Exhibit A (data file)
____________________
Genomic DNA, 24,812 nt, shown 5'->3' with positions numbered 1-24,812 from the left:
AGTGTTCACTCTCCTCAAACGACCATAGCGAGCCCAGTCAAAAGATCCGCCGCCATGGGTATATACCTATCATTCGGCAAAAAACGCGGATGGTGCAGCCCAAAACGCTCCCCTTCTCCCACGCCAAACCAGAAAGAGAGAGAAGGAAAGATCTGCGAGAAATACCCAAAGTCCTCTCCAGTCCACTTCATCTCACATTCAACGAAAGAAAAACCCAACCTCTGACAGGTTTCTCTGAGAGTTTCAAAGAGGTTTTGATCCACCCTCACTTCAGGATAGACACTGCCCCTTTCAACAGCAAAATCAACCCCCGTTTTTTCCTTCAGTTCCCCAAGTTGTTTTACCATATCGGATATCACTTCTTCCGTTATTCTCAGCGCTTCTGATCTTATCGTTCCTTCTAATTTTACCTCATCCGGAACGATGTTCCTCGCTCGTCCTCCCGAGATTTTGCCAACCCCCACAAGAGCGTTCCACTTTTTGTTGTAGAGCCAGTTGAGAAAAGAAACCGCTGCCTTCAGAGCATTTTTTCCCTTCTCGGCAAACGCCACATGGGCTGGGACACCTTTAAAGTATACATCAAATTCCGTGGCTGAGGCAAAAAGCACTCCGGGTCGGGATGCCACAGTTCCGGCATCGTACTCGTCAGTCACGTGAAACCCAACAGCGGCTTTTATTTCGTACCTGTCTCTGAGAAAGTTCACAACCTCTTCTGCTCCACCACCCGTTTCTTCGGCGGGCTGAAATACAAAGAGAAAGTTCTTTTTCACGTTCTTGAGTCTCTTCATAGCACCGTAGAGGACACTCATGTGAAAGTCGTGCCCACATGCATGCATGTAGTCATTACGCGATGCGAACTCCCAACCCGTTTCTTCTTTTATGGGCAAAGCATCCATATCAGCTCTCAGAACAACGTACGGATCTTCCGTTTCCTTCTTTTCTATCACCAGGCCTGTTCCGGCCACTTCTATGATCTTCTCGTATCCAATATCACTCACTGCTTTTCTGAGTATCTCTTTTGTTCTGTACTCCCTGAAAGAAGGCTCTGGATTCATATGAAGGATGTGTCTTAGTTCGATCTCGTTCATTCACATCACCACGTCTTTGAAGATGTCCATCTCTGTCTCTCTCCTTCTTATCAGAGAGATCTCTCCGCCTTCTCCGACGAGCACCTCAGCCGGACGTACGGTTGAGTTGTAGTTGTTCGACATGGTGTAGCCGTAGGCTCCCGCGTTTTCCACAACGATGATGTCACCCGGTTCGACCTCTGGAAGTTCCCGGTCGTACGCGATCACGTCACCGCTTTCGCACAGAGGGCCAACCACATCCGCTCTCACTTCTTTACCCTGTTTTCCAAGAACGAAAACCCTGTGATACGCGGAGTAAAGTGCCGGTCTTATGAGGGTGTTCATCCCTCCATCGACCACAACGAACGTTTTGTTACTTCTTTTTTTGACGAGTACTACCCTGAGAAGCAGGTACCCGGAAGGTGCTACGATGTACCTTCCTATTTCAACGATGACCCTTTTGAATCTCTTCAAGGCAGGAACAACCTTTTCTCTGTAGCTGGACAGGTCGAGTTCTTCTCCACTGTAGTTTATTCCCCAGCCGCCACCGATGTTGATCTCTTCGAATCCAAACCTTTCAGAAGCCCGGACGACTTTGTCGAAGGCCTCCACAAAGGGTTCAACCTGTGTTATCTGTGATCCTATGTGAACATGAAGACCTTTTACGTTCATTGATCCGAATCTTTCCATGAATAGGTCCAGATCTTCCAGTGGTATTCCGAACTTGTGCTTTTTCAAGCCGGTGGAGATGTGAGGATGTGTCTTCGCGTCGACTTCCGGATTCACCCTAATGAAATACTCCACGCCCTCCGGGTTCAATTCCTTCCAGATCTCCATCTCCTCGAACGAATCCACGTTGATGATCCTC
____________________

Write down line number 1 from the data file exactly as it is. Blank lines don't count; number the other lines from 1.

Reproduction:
Genomic DNA, 24,812 nt, shown 5'->3' with positions numbered 1-24,812 from the left: